The same picture emerges from a comparison of numbers at work across various sectors of the Irish economy. While Q2 ’21 saw widespread growth in numbers at work and some notable improvements in sectors most affected by the pandemic, the diagram below indicates major variations in the current temperature of the jobs market across sectors that suggests that Covid-19 has further aggravated the tendency towards dynamic differences in Ireland’s ‘two-speed’ economy.

After today’s encouragingly strong jobs data, it remains the case that numbers at work are still 15k lower than the peak seen in Q1 2020. Given the long-lasting trend of strong population and labour force growth as well as the pick-up in unemployment, we estimate employment is now probably around 50k-60k below what might have been expected pre-pandemic.

Although some element of this shortfall may ease as the economy recovers further, a threatening offsetting influence will be the likelihood of increased difficulties for many businesses (and employees) as Government supports are wound down.

Domestic commentary has increasingly focussed of late on the need for policy to reflect the risks of overheating. In spite of an encouraging rebound in employment, today’s jobs data suggest a still relatively cool temperature both in terms of numbers at work in aggregate, signs of significant sectoral shortfalls, still elevated unemployment (a seasonally adjusted unemployment rate of 7.1% in Q2) and increasing if still low long term unemployment (2% v 1.1% a year earlier).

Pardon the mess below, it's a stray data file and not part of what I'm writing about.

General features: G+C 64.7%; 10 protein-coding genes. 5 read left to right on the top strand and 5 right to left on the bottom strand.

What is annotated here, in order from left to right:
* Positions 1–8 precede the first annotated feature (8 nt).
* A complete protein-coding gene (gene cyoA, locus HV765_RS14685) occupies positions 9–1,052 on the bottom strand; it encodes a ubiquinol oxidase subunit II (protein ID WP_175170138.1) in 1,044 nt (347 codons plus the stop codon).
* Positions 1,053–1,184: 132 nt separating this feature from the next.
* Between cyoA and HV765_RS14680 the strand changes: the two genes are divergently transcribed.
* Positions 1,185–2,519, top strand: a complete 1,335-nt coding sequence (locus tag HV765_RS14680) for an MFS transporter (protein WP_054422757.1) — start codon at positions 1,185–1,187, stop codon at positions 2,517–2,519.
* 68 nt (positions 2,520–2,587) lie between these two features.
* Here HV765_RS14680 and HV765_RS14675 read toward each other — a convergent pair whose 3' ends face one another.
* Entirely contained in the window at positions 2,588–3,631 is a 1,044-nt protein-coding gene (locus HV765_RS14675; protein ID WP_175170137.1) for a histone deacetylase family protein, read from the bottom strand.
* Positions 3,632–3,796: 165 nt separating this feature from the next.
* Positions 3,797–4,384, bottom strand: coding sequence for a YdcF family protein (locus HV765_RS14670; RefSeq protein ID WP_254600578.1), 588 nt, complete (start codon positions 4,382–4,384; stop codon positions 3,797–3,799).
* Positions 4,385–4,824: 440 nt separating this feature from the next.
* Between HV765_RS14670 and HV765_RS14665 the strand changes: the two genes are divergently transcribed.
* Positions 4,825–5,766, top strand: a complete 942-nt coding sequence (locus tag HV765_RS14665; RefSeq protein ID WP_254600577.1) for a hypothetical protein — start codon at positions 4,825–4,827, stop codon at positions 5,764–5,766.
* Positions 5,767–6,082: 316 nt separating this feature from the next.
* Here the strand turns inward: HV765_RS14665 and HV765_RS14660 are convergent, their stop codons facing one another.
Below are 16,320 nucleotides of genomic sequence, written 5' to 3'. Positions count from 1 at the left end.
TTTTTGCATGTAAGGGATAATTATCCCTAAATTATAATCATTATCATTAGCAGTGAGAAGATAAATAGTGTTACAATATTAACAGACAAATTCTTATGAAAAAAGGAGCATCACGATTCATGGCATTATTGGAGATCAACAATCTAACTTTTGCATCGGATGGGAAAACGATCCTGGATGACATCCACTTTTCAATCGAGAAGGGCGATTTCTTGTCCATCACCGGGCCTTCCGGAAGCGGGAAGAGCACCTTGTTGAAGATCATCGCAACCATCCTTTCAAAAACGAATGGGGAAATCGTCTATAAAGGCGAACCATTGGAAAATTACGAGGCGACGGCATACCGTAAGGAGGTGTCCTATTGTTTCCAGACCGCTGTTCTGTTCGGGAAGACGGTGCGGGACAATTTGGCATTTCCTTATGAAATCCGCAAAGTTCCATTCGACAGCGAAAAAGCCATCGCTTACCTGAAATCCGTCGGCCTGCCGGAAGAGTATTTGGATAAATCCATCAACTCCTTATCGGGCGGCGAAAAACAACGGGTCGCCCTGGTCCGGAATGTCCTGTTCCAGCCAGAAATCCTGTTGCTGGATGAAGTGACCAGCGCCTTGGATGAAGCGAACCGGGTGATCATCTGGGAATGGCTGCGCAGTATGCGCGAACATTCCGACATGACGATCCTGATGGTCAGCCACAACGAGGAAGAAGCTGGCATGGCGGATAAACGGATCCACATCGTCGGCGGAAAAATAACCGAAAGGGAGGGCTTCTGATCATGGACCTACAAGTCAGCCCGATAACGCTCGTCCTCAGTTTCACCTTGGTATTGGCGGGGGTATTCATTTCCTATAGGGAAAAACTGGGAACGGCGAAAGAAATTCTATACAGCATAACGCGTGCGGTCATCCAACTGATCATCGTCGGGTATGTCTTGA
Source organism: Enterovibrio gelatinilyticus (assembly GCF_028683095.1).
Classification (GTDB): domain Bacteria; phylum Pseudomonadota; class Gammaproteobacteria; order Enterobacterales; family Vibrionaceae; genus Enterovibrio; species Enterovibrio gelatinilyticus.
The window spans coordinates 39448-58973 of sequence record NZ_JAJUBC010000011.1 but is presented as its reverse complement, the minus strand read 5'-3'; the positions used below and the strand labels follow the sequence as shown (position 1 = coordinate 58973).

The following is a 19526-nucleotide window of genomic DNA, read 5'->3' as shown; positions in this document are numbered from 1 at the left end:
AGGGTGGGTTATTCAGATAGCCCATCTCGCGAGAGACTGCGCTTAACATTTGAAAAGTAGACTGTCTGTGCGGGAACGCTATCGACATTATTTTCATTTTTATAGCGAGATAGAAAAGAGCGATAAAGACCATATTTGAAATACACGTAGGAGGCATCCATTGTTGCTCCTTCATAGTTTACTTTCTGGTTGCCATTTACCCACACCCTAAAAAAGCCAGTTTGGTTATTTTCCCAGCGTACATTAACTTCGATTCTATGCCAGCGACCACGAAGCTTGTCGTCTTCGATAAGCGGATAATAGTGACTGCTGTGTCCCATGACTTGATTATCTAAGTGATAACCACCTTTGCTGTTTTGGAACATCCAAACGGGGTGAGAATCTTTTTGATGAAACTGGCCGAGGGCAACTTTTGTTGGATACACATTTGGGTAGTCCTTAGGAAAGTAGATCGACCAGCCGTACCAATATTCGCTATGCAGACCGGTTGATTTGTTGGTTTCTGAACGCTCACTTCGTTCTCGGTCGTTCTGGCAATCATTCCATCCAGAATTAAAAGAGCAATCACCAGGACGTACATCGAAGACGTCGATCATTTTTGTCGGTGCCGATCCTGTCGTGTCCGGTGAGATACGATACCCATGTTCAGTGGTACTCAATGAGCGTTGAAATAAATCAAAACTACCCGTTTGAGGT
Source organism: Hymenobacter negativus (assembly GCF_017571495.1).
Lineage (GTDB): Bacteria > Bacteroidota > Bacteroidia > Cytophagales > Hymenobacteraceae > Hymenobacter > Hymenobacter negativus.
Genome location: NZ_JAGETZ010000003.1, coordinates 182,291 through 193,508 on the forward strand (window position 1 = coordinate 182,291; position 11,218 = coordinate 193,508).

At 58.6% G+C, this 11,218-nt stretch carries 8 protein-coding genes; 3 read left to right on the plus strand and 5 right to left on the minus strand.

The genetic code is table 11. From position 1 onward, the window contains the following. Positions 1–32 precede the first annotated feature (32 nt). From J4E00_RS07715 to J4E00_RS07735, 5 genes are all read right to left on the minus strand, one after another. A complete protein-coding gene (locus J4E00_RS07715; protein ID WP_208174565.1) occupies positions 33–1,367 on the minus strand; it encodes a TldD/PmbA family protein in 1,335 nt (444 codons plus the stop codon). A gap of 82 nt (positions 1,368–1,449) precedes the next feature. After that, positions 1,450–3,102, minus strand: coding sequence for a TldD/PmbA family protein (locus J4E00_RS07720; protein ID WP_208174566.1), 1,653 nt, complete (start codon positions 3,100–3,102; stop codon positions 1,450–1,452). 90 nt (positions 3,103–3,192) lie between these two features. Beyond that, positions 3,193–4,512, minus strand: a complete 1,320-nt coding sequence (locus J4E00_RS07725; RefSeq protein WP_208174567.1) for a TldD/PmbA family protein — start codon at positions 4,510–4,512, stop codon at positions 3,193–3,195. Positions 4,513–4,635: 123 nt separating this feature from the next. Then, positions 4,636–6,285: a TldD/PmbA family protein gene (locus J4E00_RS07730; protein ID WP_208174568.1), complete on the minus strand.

Significantly, the broader policy debate internationally in the past couple of years has turned to emphasise the need to run economies notably ‘hotter’ than previously to ensure activity is sufficiently robust to avoid excluding notable segments of the population from participation in the economic and social benefits of engagement in employment.

While the Q2 jobs data are very encouraging in demonstrating the resilience of the economy, the details also emphasise the risk that the rebound could leave significant numbers behind. This would argue that Budget ’22 should incorporate sector-specific measuresIt could also imply an overall stance that would foster a somewhat ‘hotter’ Irish economy than some recommend to ease the path of re-absorbing workers from troubled businesses and sectors.

This non-exhaustive information is based on short-term forecasts for expected developments in the economy and financial markets. KBC Bank cannot guarantee that these forecasts will materialize and cannot be held liable in any way for direct or consequential loss arising from any use of this document or its content. The document is not intended as personalised investment advice and does not constitute a recommendation to buy, sell or hold investments described herein. Although information has been obtained from and is based upon sources KBC believes to be reliable, KBC does not guarantee the accuracy of this information, which may be incomplete or condensed. All opinions and estimates constitute a judgment as of the date of the report and are subject to change without notice.